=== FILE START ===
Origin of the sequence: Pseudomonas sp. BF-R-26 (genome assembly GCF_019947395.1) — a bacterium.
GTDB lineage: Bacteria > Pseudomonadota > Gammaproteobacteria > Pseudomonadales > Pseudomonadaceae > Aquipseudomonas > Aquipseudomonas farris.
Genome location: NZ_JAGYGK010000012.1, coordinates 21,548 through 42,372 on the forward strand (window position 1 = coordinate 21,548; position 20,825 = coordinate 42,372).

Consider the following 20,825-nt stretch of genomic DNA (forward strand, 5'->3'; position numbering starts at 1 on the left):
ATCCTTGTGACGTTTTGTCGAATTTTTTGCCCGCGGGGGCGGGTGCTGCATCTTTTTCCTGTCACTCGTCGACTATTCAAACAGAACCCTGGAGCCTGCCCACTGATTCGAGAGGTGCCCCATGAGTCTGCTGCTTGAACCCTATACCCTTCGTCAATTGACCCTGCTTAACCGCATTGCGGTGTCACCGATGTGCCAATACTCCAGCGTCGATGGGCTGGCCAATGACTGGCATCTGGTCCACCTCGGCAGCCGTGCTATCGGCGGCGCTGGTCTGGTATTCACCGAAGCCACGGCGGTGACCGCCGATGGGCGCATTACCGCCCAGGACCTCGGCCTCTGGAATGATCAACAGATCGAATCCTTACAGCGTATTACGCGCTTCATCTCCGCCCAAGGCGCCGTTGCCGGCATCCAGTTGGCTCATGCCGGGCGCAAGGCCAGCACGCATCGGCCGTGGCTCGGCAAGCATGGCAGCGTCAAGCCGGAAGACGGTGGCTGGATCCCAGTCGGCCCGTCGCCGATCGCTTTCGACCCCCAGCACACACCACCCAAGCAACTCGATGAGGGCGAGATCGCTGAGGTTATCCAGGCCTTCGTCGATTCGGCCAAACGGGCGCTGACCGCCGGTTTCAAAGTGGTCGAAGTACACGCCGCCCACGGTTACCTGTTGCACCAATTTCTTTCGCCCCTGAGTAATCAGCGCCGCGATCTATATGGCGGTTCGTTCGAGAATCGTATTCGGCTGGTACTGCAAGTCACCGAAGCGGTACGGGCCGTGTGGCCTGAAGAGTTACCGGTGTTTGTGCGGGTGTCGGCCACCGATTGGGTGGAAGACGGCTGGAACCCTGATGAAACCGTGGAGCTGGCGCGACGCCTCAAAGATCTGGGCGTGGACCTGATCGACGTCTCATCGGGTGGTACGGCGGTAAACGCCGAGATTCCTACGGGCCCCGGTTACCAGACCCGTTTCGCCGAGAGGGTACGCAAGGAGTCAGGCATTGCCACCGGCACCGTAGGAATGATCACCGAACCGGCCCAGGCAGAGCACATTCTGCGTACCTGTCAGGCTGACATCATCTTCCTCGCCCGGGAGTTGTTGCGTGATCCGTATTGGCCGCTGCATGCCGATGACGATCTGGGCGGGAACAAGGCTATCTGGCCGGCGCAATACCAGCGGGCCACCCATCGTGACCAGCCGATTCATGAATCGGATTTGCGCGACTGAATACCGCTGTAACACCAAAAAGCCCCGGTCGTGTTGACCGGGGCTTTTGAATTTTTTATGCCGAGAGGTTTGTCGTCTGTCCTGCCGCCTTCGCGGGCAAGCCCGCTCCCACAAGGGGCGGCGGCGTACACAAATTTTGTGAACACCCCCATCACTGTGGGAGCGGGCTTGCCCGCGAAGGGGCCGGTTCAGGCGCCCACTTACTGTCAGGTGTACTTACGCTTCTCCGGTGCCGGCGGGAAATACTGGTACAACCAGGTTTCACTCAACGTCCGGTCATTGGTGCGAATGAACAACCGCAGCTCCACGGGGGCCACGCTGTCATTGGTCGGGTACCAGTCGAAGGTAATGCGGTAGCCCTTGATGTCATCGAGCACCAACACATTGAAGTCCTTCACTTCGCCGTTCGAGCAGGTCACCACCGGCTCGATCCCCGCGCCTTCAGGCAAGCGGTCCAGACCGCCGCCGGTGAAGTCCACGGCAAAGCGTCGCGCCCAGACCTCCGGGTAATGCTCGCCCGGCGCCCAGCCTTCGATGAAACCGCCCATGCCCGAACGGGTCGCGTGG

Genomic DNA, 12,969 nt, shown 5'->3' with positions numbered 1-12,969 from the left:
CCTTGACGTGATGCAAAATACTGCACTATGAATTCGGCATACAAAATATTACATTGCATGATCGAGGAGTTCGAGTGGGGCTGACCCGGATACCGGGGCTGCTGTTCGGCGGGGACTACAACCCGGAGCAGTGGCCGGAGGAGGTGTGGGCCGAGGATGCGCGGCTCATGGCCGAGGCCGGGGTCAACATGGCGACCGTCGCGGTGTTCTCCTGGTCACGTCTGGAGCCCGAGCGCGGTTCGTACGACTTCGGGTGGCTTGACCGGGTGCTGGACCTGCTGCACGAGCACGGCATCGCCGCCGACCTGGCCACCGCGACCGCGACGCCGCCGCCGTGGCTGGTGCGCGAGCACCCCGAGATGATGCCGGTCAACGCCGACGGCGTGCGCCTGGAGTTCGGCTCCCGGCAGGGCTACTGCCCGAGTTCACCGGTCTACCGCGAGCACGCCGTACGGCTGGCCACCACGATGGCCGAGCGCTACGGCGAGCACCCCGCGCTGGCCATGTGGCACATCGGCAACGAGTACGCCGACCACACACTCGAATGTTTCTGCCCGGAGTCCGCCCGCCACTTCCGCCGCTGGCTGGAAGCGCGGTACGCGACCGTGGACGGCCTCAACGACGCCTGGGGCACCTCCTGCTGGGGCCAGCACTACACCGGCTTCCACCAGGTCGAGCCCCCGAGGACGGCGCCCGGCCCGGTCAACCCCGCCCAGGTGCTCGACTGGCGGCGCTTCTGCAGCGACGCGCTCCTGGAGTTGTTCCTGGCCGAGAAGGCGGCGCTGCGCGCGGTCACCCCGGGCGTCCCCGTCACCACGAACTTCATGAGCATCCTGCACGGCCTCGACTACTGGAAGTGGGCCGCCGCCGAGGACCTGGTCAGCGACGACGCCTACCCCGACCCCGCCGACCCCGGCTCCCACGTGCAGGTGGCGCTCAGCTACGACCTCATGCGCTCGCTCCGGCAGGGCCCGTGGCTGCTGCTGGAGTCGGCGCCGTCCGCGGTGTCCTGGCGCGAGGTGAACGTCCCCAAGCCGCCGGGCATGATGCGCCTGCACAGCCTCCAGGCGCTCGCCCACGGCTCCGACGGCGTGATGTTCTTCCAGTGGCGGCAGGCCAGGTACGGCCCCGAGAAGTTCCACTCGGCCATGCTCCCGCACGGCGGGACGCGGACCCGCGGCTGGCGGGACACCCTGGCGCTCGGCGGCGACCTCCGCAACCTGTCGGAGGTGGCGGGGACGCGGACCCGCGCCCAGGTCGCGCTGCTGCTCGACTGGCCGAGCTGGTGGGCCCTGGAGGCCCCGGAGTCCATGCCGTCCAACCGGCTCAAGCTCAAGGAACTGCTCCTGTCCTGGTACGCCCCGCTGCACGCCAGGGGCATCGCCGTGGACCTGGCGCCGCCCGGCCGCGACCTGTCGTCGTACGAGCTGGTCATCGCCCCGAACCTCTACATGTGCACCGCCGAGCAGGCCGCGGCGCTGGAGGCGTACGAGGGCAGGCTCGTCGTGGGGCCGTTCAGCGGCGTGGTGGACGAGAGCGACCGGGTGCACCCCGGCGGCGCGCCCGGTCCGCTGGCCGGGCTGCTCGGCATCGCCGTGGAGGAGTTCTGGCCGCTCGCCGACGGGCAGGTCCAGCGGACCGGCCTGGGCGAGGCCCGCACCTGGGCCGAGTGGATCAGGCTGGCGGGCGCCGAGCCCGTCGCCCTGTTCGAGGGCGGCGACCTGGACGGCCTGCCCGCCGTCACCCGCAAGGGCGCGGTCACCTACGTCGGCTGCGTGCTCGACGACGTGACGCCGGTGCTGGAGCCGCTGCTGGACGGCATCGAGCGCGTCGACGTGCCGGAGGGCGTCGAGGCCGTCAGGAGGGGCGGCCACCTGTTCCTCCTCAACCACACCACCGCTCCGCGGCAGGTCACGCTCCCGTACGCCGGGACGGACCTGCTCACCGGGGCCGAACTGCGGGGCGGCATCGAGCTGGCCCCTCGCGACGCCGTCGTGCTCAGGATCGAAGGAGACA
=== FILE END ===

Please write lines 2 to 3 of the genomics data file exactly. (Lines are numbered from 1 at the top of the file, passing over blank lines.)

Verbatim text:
GTDB lineage: Bacteria > Pseudomonadota > Gammaproteobacteria > Pseudomonadales > Pseudomonadaceae > Aquipseudomonas > Aquipseudomonas farris.
Genome location: NZ_JAGYGK010000012.1, coordinates 21,548 through 42,372 on the forward strand (window position 1 = coordinate 21,548; position 20,825 = coordinate 42,372).